on the right-worth a visit. Follow the road around
the garden to the right to Tsukiji fish market. When you get
to Harumi Dori, turn right and cross the double-arch Kachidoki
Bridge (photo 3). Left would take you to Ginza. Keep going
toward Triton Square (photo 4), where you will turn left and
proceed along the right side of the road.
From this point, just follow your nose, and this sidewalk
will make three gradual turns to the right, and after a few
kilometers bring you to an elevated expressway. Cross under
the expressway (but not the railway) and turn to the right
along the left side of the road (photo 5), go straight for
about a kilometer and welcome to the Emerald City.
Cruise your way through the future-land that is Odaiba, pass
Big Sight (photo 6) and the central mall (photo 7), arriving
eventually at the Museum of Maritime Science, that thing that
looks like an ocean-liner-shaped love hotel with a red-topped
tower on it (photo 8).
Side trip: from here you can explore out toward the container
port. Passing to the left of the museum, turn to the right
when you reach the bay, staying as close as possible to the
water for the next few kilometers. This will wind around past
a fountain and across a footbridge (photo 9). Check out that
white sculpture on the way, the one that changes to something
different when viewed from a 90-degree angle (photo 10).
Eventually this will bring you to what passes for a Santa
Monica beach. I suggest the little café near the wind-surfboard
storage with the white chairs that plays reggae music, and
several beers, for this is today's destination (photo
Coming out of the beach area, turn left under the train tracks
and take the road (photo 12) that goes to the left of the
Ariake Coliseum tennis mecca. This road is straight and uneventful,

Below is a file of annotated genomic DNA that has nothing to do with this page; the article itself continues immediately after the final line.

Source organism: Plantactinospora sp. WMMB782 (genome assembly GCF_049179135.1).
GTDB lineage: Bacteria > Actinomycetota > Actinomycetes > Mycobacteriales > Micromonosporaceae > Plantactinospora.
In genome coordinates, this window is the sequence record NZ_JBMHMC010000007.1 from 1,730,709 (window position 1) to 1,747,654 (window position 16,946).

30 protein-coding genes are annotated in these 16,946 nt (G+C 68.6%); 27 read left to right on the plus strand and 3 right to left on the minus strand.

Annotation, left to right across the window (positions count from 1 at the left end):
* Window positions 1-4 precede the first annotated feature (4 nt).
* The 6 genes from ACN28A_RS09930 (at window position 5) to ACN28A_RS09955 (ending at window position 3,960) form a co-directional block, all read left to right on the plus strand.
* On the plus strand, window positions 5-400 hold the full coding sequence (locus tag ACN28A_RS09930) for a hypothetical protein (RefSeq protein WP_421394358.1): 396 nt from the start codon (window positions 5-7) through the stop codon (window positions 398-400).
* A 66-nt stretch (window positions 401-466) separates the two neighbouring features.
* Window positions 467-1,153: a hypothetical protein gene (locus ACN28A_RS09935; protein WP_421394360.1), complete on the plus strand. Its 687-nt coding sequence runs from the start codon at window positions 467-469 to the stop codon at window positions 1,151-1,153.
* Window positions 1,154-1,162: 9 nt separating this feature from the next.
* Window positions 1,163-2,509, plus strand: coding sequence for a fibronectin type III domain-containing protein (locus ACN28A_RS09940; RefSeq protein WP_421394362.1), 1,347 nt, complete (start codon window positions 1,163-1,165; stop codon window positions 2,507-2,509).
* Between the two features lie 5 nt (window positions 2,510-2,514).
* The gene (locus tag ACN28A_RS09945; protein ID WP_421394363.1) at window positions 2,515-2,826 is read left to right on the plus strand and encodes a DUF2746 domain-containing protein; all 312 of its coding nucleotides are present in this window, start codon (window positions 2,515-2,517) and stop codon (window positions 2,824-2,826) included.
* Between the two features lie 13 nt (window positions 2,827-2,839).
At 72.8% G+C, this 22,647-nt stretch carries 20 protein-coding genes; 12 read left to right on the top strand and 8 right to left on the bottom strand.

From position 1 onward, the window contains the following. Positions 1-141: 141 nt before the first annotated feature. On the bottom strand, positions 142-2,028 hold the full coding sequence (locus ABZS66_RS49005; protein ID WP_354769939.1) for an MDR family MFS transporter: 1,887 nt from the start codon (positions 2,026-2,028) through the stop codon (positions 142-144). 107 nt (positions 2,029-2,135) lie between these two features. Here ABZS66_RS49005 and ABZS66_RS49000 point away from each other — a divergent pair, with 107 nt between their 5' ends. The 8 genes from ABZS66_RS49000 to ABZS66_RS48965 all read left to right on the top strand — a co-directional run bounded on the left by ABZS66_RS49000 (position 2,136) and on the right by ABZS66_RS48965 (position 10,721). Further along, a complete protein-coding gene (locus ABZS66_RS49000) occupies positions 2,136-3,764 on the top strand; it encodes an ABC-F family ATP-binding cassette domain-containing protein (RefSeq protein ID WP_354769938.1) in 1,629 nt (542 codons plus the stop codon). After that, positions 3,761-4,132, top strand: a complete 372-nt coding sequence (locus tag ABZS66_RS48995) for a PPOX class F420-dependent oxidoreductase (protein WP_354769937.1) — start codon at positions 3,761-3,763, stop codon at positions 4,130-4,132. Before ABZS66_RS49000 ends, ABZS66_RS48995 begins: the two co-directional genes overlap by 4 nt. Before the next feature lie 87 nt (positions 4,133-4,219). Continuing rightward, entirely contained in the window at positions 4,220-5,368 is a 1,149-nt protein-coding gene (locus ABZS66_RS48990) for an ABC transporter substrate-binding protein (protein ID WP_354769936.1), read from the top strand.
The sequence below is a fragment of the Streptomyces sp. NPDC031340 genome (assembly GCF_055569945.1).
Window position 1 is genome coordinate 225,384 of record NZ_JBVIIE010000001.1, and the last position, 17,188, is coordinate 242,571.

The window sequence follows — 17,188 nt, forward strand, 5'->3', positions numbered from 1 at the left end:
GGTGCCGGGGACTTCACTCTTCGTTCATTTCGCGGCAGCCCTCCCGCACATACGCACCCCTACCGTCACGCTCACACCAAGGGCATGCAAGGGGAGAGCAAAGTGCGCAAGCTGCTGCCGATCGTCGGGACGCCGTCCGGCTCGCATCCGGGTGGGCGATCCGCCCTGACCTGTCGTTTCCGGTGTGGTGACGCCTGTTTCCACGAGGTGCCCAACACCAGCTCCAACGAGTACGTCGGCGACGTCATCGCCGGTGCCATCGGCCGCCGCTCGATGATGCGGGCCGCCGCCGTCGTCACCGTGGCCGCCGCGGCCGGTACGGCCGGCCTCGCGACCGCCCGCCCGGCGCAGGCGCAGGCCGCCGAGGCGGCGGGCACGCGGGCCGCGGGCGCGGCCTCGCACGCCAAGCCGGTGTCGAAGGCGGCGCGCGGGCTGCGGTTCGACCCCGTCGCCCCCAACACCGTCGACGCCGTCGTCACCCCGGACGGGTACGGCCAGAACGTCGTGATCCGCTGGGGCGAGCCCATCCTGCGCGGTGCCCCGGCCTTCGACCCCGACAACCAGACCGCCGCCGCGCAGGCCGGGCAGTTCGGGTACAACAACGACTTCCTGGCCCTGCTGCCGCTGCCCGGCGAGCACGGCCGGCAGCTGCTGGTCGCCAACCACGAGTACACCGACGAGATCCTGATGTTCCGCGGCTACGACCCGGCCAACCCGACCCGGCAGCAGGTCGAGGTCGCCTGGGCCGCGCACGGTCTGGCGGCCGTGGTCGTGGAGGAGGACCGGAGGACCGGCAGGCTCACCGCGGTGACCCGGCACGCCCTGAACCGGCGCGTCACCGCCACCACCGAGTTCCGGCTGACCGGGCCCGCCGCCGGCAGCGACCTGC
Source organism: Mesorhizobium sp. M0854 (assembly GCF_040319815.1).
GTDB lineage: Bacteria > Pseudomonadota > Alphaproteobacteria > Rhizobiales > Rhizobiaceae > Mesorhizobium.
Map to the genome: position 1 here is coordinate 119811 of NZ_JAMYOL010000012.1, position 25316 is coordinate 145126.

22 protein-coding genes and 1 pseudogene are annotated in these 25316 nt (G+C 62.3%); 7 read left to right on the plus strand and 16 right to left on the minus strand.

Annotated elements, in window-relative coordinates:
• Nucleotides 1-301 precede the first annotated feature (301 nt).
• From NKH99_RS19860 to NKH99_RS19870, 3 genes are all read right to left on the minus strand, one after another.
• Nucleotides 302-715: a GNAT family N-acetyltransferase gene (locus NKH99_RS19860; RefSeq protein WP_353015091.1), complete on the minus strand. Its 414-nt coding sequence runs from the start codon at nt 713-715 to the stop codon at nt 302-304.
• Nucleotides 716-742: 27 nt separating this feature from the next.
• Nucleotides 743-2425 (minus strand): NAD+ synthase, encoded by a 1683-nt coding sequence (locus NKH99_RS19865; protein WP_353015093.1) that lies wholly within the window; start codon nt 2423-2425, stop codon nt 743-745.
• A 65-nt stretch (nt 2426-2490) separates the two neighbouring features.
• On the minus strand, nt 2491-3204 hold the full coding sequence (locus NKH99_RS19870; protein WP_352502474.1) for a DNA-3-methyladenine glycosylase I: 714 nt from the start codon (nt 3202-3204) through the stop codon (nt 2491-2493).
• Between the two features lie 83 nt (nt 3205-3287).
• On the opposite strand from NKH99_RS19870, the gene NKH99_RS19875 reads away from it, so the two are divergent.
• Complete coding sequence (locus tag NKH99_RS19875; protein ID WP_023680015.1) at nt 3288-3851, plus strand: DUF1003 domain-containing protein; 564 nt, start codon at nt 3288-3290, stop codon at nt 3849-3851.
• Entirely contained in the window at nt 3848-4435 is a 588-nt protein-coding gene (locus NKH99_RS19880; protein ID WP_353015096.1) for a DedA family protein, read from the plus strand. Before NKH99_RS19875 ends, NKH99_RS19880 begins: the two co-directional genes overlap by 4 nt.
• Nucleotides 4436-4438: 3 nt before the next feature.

but a faster way out.
You'll come to the road you came in on and turn left
along the left sidewalk and retrace your tread tracks. Just
after the bridge before Triton Square, take a right, across
the road (photo 13), "inland" toward Ginza.
You'll cross a medium-sized bridge and descend into
Tsukishima, where they serve at many places a distinctive
dish called monja-yaki, a kind of okonomiyaki.
Back on the route, just before the next bridge, across the
mighty Sumida, explore the neighborhood just to the right.
It's a charming small town within the big city named
Tsukuda, but I call it the "red bridge area"
(photo 14). Gear down for the climb up the pedestrian ramp
to the Sumida River bridge. On the other side it gets a bit
labyrinthine, but you should go through Ginza, bear north
a bit, and, ideally, end up passing between the Tokyo International
Forum on your left and Tokyo Station on your right.
Keep going toward the palace and turn left at the last light
when you can't get any closer. Then a right toward
one of the best parts of this ride: where the road takes you
through the centuries-old Sakuradamon gate. This will bring
you to Kasumigaseki. Go right along the moat and cross the
street toward the Diet building, then bear toward Tameike
and Ark Hills (best to stay on the right sidewalk). Then up
a hill to Roppongi and down another (the diagonal street at
Almond) back to our starting point.
You can of course begin or end this ride from any point on
it and, as I have done, refine it through trial-and-error
exploration. No better way to learn a city than getting lost
in it, and a bike makes this more fun.
Photo credit: Photos by Don
Discuss this article with metropolis
readers at http://forum.japantoday.com